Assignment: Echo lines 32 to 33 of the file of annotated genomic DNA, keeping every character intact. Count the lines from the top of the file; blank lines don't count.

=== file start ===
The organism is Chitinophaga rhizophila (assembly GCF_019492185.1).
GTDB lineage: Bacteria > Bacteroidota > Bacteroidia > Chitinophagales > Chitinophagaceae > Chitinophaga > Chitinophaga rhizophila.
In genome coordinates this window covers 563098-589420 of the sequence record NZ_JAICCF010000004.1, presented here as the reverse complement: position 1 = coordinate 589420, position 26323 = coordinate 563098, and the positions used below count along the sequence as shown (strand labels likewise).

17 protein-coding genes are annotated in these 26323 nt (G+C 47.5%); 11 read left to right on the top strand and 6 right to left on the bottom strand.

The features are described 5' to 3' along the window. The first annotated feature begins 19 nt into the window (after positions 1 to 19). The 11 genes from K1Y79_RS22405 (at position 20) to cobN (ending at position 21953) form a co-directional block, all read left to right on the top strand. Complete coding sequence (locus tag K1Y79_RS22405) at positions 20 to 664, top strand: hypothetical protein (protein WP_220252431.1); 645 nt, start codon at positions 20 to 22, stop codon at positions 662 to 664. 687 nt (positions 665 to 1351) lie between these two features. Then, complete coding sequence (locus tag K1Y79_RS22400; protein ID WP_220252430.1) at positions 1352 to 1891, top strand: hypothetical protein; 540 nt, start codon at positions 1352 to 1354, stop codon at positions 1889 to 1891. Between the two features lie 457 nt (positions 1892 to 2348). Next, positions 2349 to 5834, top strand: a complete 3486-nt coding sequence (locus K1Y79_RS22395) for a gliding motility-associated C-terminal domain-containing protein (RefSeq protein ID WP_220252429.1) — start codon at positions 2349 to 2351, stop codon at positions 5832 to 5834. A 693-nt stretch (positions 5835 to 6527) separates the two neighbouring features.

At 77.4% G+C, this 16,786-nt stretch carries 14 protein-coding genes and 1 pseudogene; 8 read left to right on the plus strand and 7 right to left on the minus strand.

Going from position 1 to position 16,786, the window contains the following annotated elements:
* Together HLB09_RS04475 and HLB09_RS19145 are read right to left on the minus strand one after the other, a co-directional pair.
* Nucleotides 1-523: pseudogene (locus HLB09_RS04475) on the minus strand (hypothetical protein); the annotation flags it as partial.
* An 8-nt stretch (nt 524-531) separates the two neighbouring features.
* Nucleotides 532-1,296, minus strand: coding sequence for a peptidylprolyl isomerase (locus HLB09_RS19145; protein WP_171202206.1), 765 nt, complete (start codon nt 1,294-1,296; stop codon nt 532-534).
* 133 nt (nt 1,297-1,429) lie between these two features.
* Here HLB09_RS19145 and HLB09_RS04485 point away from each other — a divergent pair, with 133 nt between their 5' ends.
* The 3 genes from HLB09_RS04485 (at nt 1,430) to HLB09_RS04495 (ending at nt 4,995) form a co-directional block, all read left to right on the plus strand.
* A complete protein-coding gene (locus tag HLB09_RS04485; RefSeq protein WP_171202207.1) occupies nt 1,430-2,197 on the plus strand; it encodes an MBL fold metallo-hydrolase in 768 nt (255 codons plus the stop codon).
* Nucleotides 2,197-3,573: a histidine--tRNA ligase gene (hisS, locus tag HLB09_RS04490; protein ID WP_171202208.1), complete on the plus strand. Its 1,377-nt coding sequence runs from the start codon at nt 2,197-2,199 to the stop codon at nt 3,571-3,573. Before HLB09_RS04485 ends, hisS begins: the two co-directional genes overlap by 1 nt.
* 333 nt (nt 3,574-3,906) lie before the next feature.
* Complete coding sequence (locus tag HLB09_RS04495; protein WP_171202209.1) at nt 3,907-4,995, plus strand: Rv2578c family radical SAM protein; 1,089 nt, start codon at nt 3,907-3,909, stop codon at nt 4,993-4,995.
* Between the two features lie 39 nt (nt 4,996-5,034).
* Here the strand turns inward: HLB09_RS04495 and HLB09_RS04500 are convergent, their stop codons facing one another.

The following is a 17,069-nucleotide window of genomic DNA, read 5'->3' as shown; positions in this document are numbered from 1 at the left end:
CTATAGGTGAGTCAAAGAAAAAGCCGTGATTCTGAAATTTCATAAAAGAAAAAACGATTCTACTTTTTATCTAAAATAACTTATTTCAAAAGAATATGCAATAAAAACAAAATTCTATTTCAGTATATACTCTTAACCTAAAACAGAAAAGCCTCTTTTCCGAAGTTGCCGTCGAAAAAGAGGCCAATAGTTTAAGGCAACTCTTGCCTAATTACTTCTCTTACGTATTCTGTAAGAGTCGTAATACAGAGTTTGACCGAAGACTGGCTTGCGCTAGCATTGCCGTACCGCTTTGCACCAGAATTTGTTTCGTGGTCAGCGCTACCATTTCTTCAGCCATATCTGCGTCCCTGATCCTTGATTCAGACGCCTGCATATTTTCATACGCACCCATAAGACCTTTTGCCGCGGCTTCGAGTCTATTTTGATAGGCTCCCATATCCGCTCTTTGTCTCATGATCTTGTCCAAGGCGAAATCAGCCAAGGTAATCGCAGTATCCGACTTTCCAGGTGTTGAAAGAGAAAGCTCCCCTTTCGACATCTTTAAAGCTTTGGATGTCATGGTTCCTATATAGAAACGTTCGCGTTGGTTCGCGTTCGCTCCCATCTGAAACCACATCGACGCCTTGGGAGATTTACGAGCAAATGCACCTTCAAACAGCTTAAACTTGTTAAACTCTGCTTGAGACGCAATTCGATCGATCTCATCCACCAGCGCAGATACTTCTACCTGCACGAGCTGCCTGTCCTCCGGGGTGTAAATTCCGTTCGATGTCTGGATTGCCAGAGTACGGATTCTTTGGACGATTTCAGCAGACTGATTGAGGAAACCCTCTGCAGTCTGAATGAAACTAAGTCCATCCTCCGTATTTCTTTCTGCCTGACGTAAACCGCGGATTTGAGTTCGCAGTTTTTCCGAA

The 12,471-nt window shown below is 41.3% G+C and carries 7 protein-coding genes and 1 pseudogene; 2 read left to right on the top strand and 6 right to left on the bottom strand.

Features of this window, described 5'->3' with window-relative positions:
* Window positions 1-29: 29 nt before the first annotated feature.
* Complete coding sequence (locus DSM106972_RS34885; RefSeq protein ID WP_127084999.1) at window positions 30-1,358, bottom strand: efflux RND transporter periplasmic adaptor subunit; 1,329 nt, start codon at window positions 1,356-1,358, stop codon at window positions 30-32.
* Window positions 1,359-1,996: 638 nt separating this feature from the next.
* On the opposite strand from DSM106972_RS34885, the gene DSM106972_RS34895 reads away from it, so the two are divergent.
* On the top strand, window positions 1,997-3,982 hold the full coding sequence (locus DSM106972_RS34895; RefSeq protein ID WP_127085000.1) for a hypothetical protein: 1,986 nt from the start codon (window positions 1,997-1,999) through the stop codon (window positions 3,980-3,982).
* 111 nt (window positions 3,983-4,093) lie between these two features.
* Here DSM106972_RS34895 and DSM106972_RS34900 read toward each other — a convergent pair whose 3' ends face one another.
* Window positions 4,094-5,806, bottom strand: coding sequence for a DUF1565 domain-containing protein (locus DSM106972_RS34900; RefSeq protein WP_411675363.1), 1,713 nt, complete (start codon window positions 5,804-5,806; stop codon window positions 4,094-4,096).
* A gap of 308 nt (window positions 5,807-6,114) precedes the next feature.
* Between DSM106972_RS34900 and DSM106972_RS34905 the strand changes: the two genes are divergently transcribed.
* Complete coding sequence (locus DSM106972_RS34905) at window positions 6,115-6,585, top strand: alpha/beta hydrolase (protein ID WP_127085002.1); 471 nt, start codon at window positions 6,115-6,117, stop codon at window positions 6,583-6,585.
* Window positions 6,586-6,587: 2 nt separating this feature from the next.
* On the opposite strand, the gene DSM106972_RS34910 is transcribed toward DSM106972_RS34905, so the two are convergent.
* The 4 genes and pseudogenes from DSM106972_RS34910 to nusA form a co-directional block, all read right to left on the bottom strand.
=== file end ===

* Window positions 4,094-5,806, bottom strand: coding sequence for a DUF1565 domain-containing protein (locus DSM106972_RS34900; RefSeq protein WP_411675363.1), 1,713 nt, complete (start codon window positions 5,804-5,806; stop codon window positions 4,094-4,096).
* A gap of 308 nt (window positions 5,807-6,114) precedes the next feature.